Jefferson County Commission President Jimmie Stephens described the Cooper Green Mercy Health Services as “ever evolving but always moving for the better,” after Thursday’s County Commission meeting.
“What we want to do is we want to have a best practices health care (system) for our citizens,” Stephens said. “That’s our intention and that’s our goal.”
Commissioners today moved forward with a plan to extend the hub-and-spoke model of county health care by adding partners to the network that would be providing care out in the communities. They passed a resolution authorizing the commission president to execute the following agreements and/or amendments:
- Alabama Regional Medical Services, $150.000.
- Cahaba Medical Care Foundation, $150,000.
- Total Foot Care, P.C., $73,632.
“We’re in the process of implementing that and expanding that out into the service area,” Stephens said.
The hub-and-spoke model has Cooper Green Mercy Health as the central base of operation with multiple partner entities having facilities farther out in the service area. Those facilities will allow patients to receive service more conveniently, avoiding trips downtown.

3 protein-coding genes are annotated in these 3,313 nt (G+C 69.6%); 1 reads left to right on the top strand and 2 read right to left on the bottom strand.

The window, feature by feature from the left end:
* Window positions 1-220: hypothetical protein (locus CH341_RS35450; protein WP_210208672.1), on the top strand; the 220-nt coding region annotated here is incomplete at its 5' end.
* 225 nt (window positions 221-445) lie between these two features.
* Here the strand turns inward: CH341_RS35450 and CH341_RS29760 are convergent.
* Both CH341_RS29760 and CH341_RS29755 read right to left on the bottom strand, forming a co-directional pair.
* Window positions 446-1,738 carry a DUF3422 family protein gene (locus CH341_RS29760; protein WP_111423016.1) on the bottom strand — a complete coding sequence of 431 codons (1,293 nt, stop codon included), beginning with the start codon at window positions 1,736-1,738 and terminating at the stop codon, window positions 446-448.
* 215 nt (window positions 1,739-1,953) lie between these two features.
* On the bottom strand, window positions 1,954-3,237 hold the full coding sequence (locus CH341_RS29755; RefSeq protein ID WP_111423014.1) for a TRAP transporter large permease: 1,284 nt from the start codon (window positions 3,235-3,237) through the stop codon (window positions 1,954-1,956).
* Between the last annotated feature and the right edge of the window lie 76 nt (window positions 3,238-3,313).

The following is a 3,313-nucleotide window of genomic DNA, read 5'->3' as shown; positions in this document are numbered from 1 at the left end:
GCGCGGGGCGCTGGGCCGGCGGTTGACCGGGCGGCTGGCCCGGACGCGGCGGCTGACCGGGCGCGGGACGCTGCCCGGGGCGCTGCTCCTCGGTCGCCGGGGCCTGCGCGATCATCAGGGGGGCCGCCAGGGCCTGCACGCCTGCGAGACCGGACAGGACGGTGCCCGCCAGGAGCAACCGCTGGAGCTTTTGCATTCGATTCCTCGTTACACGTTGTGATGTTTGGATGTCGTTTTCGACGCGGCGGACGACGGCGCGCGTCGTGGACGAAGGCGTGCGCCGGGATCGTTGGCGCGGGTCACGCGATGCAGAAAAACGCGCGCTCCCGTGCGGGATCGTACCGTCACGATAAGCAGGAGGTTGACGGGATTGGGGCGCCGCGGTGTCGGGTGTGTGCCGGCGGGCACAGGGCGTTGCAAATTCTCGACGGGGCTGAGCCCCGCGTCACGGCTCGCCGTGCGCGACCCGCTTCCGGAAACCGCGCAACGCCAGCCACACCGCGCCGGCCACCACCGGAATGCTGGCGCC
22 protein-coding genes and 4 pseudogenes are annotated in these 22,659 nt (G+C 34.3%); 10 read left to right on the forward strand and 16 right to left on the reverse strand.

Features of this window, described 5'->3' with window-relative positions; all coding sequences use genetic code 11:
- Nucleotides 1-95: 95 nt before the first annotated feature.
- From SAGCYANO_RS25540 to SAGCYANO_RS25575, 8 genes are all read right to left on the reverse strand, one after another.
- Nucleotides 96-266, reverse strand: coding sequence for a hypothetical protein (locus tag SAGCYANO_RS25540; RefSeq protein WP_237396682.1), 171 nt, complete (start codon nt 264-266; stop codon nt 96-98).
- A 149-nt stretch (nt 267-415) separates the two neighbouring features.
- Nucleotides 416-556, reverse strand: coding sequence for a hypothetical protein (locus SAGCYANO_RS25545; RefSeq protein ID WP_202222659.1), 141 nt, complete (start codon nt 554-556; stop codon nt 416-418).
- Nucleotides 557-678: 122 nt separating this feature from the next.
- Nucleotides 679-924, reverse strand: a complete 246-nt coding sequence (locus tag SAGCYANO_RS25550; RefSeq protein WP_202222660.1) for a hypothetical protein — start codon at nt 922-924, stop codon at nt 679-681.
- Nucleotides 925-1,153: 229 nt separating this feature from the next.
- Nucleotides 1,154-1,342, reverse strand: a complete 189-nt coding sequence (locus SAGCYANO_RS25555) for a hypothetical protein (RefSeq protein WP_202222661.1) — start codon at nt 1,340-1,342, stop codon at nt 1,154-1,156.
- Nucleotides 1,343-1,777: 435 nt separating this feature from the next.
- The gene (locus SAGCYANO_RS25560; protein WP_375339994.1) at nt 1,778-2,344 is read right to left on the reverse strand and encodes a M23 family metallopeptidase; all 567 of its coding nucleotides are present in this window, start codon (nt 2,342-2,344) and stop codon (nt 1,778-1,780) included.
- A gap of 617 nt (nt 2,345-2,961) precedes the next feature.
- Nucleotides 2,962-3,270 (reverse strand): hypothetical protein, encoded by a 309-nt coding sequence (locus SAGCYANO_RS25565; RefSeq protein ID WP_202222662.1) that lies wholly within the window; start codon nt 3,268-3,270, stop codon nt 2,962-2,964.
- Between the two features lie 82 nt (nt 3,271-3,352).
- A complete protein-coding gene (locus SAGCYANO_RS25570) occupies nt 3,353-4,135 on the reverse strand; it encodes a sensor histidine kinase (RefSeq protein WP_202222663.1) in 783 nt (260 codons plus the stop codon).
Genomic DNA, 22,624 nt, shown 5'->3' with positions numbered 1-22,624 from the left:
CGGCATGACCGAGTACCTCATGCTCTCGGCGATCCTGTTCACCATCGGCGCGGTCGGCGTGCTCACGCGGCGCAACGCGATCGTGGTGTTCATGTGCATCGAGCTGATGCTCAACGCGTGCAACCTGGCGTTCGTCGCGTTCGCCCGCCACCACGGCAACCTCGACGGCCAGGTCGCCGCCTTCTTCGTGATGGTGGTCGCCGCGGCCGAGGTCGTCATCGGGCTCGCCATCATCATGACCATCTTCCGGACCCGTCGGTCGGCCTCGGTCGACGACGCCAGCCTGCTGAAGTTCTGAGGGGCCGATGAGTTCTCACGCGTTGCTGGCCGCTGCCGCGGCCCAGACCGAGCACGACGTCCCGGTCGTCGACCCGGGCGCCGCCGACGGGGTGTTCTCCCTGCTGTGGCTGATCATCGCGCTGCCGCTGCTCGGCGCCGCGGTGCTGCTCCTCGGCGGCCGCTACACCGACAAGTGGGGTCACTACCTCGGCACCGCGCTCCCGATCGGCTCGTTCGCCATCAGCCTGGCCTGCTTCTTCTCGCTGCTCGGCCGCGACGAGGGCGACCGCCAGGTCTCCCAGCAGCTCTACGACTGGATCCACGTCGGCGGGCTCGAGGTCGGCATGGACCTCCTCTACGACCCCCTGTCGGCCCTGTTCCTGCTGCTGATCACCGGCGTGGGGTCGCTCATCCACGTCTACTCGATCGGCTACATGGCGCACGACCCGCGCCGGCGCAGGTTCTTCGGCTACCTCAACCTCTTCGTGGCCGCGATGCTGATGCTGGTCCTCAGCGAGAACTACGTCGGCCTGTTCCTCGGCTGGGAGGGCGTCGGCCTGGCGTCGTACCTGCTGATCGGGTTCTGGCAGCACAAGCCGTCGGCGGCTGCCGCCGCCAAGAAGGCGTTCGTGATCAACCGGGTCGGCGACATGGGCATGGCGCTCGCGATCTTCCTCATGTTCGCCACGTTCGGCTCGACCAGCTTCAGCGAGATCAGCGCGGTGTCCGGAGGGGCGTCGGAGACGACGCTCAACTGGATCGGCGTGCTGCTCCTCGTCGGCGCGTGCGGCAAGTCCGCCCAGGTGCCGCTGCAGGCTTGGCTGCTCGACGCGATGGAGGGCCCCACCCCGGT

At their prior meeting, commissioners heard a report from Manatt Health, a division of Manatt, Phelps and Phillips, LLP, which was hired to evaluate how Jefferson County can set up Cooper Green’s long-term sustainability and best meet its commitment to deliver health care services for low-income residents.
At Tuesday’s committee meeting, commissioners questioned the impact of enacting the Manatt recommendations, which included some number of patients paying a copay for service.
“In our Tuesday meeting, we talked about the Manatt report and whether we were going to do a health care authority,” Stephens said. “That’s what we asked the county manager’s office to explore further … to determine the amount of copay and to determine if the eligibility requirement is the proper criteria for service.”
Cooper Green now provides service to patients at 200 percent of the poverty level. That may change, the commission president said.
“We’re utilizing all of our indigent care dollars and we’re about to peak out of our $50 million,” Stephens said. “We don’t want to limit the coverage to our citizens. We may need to reduce the eligibility to, maybe, 166 percent of the poverty level, to where we can service more of those people who are truly in need.”